Christopher Nolan’s highly anticipated film about the "father of the atomic bomb" falls into many of the pitfalls of the biopic format.
..Much more moving and effective is the film’s consideration of the place of Oppenheimer’s Jewishness in his story: the bomb he built to fight the Nazis ended up being used to kill thousands of Japanese civilians, at a time when the war was, according to most, already won.
Nolan’s Oppenheimer barely qualifies as a biopic... Instead it’s a movie investigating the nature of power: how it is created, how it is kept in balance, and how it leads people into murky quandaries that refuse simplistic answers. --Alissa Wilkinson, Vox
Like a British Prometheus, Christopher Nolan uses the incandescent power of cinema to illuminate a story and figure of colossal magnitudes that incites more admiration than passion. --Nestor Bentancor, Nestor Cine Desde Hollywood
It should come as a surprise to no one that being the person credited with inventing the nuclear bomb would elicit conflicted feelings in J. Robert Oppenheimer. Yet the fact that the man would harbour at least some regret over his invention being used to kill thousands of people in Hiroshima and Nagasaki is framed as a momentous emotional revelation near the end of Nolan’s Oppenheimer, the highly anticipated biopic competing with Greta Gerwig’s Barbie for box office domination this week. This confusing moment is only one of several in the film — confusing because the gravitas lent to it byNolan’s bold filmmaking does not match its actual novelty or surprise.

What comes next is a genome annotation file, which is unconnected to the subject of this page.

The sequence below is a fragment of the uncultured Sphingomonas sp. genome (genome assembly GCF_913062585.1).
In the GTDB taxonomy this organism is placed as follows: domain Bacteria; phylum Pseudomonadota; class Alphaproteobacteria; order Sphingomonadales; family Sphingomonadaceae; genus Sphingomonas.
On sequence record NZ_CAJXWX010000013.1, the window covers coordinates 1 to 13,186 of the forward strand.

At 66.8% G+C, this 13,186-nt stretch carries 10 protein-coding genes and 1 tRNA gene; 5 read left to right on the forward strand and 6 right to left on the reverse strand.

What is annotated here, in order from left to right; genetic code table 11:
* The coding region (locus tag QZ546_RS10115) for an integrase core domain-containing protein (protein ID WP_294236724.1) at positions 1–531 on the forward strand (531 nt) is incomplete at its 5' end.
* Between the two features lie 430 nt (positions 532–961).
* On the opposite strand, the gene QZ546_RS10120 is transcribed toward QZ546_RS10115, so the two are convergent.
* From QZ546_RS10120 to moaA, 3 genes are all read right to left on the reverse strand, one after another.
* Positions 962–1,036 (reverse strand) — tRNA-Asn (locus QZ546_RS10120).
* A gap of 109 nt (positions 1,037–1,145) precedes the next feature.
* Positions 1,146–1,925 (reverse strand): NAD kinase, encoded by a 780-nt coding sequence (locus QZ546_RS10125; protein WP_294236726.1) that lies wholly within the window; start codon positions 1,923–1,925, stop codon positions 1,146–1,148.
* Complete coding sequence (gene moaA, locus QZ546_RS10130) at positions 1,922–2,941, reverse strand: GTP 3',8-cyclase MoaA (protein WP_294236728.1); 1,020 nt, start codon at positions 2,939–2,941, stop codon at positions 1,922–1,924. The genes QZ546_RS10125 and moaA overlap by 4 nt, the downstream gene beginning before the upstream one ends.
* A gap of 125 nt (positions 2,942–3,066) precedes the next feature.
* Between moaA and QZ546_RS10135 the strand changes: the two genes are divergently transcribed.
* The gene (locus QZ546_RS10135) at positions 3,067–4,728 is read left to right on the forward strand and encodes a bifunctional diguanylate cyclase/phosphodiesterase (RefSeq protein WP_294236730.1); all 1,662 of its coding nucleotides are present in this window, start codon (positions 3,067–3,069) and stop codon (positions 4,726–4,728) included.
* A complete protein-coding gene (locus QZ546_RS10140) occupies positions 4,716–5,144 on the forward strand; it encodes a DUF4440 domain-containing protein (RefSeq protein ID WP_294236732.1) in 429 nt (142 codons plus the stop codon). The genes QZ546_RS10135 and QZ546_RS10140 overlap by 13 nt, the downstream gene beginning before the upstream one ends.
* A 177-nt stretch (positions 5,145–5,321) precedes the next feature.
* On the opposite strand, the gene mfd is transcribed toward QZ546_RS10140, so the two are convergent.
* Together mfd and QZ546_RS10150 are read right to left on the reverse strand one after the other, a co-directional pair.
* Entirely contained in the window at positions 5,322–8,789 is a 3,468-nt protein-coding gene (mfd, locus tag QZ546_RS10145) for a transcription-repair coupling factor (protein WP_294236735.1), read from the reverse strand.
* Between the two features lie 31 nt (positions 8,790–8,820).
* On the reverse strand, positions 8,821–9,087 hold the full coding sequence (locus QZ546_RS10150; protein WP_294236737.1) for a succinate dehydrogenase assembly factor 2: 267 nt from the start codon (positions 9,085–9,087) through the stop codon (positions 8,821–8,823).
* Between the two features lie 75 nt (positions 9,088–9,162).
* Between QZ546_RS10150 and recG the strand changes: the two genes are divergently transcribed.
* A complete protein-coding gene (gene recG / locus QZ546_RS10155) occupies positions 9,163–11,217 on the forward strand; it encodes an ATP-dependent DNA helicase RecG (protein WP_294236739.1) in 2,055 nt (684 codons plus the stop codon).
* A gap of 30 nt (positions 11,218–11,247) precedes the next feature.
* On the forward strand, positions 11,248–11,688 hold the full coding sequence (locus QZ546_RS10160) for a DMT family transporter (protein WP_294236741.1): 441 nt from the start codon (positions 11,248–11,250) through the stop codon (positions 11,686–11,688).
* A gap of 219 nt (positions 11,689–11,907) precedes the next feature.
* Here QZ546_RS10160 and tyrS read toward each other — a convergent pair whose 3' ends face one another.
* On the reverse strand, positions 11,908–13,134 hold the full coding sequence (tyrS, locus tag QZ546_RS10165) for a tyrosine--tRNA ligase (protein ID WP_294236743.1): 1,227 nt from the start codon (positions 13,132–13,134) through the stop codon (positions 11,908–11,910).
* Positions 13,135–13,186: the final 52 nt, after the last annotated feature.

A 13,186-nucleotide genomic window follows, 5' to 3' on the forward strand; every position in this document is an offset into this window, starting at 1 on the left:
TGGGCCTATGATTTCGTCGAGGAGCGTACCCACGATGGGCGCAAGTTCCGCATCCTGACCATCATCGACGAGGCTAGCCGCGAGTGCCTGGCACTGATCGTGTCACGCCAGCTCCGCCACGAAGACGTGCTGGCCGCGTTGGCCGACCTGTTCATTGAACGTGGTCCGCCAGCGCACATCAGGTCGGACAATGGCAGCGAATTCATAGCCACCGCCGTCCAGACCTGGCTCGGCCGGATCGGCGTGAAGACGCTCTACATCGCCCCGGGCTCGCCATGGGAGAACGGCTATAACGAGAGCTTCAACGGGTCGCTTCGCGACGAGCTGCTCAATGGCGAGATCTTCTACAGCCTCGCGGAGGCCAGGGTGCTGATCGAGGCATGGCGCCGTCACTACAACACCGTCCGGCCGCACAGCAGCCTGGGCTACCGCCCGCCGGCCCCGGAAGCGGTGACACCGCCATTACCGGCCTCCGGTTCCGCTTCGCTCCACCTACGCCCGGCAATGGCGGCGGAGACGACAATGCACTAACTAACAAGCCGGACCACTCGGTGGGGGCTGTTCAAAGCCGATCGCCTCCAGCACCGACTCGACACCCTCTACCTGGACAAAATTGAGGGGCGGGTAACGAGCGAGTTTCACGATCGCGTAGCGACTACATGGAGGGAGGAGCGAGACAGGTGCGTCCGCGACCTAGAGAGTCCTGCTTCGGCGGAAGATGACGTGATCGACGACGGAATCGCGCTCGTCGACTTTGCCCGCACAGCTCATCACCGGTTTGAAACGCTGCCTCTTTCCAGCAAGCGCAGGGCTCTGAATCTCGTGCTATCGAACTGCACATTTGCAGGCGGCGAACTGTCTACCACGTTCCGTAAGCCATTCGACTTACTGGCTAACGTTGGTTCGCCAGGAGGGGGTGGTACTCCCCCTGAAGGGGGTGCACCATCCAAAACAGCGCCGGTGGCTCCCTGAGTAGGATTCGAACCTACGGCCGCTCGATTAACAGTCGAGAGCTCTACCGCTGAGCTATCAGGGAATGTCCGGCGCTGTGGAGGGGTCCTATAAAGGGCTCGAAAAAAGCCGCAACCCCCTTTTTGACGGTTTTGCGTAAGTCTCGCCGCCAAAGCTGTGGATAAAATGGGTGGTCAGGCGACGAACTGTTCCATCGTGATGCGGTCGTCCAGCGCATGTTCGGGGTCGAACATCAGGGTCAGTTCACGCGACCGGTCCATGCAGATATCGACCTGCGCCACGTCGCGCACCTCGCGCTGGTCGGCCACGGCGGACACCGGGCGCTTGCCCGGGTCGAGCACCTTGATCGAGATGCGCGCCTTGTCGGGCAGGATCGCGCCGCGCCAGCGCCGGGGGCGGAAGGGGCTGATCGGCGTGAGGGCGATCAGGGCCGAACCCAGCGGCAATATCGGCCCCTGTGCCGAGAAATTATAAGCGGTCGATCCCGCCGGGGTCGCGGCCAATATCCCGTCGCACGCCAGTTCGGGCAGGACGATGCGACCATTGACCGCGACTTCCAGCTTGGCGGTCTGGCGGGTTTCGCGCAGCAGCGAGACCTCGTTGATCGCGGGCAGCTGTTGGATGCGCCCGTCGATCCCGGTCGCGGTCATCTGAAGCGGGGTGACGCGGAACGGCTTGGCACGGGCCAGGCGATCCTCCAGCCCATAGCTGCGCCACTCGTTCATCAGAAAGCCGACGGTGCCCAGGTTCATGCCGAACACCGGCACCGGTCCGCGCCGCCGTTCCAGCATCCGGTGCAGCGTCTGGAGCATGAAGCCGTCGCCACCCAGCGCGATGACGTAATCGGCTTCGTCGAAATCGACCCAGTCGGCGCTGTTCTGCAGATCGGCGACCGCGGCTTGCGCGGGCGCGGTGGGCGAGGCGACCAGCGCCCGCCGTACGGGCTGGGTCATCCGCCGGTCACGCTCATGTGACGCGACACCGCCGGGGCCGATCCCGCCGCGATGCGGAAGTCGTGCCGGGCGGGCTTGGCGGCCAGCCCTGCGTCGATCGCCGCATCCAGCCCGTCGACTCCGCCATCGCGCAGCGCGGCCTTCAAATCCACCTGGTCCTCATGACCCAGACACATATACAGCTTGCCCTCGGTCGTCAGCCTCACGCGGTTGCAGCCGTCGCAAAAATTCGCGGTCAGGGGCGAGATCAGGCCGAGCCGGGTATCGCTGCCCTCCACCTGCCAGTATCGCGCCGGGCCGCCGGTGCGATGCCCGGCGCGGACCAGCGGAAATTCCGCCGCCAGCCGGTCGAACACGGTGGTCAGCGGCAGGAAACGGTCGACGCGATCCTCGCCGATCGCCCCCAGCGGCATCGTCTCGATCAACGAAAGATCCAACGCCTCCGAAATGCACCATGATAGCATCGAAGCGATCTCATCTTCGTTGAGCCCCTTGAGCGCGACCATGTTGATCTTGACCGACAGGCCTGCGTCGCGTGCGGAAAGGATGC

The same odd sensation is felt in a ludicrously staged sequence (its details are too wild to be spoilt here) that centresOppenheimer’s wife Kitty (Emily Blunt) to illustrate the jealousy she feels about his former girlfriend, Jean Tatlock (Florence Pugh) — a rather banal dynamic that does not warrant such OTT treatment.Similarly, a scene that shows Oppie (as his friends and colleagues call him) delivering a triumphant speech to colleagues and students after the dropping of the bombs in Japan feels redundant and crass; its play with subjective perspective and surreal imagery to emphasise his already obvious feelings of bewilderment comes across as student film naivete more than it does earned sincerity.